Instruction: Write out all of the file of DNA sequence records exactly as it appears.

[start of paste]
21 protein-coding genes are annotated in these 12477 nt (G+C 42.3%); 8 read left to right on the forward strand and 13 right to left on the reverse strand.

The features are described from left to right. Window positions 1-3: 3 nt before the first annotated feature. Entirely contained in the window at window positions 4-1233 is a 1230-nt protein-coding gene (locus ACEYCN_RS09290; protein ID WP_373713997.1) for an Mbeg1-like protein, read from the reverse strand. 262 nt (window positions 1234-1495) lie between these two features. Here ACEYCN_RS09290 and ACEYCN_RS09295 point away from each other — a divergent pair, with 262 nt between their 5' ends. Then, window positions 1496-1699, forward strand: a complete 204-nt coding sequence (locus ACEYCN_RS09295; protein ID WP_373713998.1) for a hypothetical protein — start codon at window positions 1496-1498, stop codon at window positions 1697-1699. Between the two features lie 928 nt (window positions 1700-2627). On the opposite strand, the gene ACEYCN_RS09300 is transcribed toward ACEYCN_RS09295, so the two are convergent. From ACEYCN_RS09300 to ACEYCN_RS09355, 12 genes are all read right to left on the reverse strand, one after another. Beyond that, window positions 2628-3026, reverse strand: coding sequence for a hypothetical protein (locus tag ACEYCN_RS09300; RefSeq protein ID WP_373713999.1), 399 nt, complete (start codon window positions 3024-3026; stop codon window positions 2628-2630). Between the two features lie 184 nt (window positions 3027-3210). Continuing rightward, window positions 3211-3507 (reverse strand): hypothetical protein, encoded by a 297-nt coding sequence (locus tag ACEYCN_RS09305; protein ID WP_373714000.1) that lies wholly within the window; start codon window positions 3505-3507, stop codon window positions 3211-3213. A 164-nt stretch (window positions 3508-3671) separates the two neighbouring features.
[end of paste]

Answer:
21 protein-coding genes are annotated in these 12477 nt (G+C 42.3%); 8 read left to right on the forward strand and 13 right to left on the reverse strand.

The features are described from left to right. Window positions 1-3: 3 nt before the first annotated feature. Entirely contained in the window at window positions 4-1233 is a 1230-nt protein-coding gene (locus ACEYCN_RS09290; protein ID WP_373713997.1) for an Mbeg1-like protein, read from the reverse strand. 262 nt (window positions 1234-1495) lie between these two features. Here ACEYCN_RS09290 and ACEYCN_RS09295 point away from each other — a divergent pair, with 262 nt between their 5' ends. Then, window positions 1496-1699, forward strand: a complete 204-nt coding sequence (locus ACEYCN_RS09295; protein ID WP_373713998.1) for a hypothetical protein — start codon at window positions 1496-1498, stop codon at window positions 1697-1699. Between the two features lie 928 nt (window positions 1700-2627). On the opposite strand, the gene ACEYCN_RS09300 is transcribed toward ACEYCN_RS09295, so the two are convergent. From ACEYCN_RS09300 to ACEYCN_RS09355, 12 genes are all read right to left on the reverse strand, one after another. Beyond that, window positions 2628-3026, reverse strand: coding sequence for a hypothetical protein (locus tag ACEYCN_RS09300; RefSeq protein ID WP_373713999.1), 399 nt, complete (start codon window positions 3024-3026; stop codon window positions 2628-2630). Between the two features lie 184 nt (window positions 3027-3210). Continuing rightward, window positions 3211-3507 (reverse strand): hypothetical protein, encoded by a 297-nt coding sequence (locus tag ACEYCN_RS09305; protein ID WP_373714000.1) that lies wholly within the window; start codon window positions 3505-3507, stop codon window positions 3211-3213. A 164-nt stretch (window positions 3508-3671) separates the two neighbouring features.